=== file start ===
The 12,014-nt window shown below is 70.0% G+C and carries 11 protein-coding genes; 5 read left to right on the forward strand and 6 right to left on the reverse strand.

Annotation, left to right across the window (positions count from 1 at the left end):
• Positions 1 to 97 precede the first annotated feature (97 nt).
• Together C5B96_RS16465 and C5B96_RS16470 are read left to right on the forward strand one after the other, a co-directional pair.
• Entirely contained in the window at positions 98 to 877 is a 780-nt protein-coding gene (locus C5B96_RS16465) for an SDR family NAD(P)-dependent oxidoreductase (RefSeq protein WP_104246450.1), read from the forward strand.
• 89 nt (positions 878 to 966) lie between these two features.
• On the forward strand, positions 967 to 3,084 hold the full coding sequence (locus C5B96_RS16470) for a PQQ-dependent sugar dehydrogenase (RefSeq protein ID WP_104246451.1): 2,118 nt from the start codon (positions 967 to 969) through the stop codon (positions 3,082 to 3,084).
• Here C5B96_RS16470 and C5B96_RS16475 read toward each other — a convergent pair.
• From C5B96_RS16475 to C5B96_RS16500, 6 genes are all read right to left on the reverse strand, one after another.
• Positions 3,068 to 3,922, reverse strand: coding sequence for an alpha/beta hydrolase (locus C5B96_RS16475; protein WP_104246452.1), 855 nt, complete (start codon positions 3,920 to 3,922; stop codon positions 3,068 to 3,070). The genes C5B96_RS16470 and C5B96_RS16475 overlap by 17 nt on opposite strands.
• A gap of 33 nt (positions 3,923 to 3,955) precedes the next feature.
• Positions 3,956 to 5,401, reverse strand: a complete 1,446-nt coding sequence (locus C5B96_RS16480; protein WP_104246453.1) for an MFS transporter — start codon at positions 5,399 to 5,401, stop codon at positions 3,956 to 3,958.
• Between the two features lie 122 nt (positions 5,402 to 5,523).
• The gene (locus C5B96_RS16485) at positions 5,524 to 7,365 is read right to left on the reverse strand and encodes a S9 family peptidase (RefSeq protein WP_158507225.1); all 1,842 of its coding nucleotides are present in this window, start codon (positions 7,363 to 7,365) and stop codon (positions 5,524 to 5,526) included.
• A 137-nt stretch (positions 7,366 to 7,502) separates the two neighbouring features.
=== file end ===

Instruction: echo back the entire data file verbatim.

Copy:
The 12,014-nt window shown below is 70.0% G+C and carries 11 protein-coding genes; 5 read left to right on the forward strand and 6 right to left on the reverse strand.

Annotation, left to right across the window (positions count from 1 at the left end):
• Positions 1 to 97 precede the first annotated feature (97 nt).
• Together C5B96_RS16465 and C5B96_RS16470 are read left to right on the forward strand one after the other, a co-directional pair.
• Entirely contained in the window at positions 98 to 877 is a 780-nt protein-coding gene (locus C5B96_RS16465) for an SDR family NAD(P)-dependent oxidoreductase (RefSeq protein WP_104246450.1), read from the forward strand.
• 89 nt (positions 878 to 966) lie between these two features.
• On the forward strand, positions 967 to 3,084 hold the full coding sequence (locus C5B96_RS16470) for a PQQ-dependent sugar dehydrogenase (RefSeq protein ID WP_104246451.1): 2,118 nt from the start codon (positions 967 to 969) through the stop codon (positions 3,082 to 3,084).
• Here C5B96_RS16470 and C5B96_RS16475 read toward each other — a convergent pair.
• From C5B96_RS16475 to C5B96_RS16500, 6 genes are all read right to left on the reverse strand, one after another.
• Positions 3,068 to 3,922, reverse strand: coding sequence for an alpha/beta hydrolase (locus C5B96_RS16475; protein WP_104246452.1), 855 nt, complete (start codon positions 3,920 to 3,922; stop codon positions 3,068 to 3,070). The genes C5B96_RS16470 and C5B96_RS16475 overlap by 17 nt on opposite strands.
• A gap of 33 nt (positions 3,923 to 3,955) precedes the next feature.
• Positions 3,956 to 5,401, reverse strand: a complete 1,446-nt coding sequence (locus C5B96_RS16480; protein WP_104246453.1) for an MFS transporter — start codon at positions 5,399 to 5,401, stop codon at positions 3,956 to 3,958.
• Between the two features lie 122 nt (positions 5,402 to 5,523).
• The gene (locus C5B96_RS16485) at positions 5,524 to 7,365 is read right to left on the reverse strand and encodes a S9 family peptidase (RefSeq protein WP_158507225.1); all 1,842 of its coding nucleotides are present in this window, start codon (positions 7,363 to 7,365) and stop codon (positions 5,524 to 5,526) included.
• A 137-nt stretch (positions 7,366 to 7,502) separates the two neighbouring features.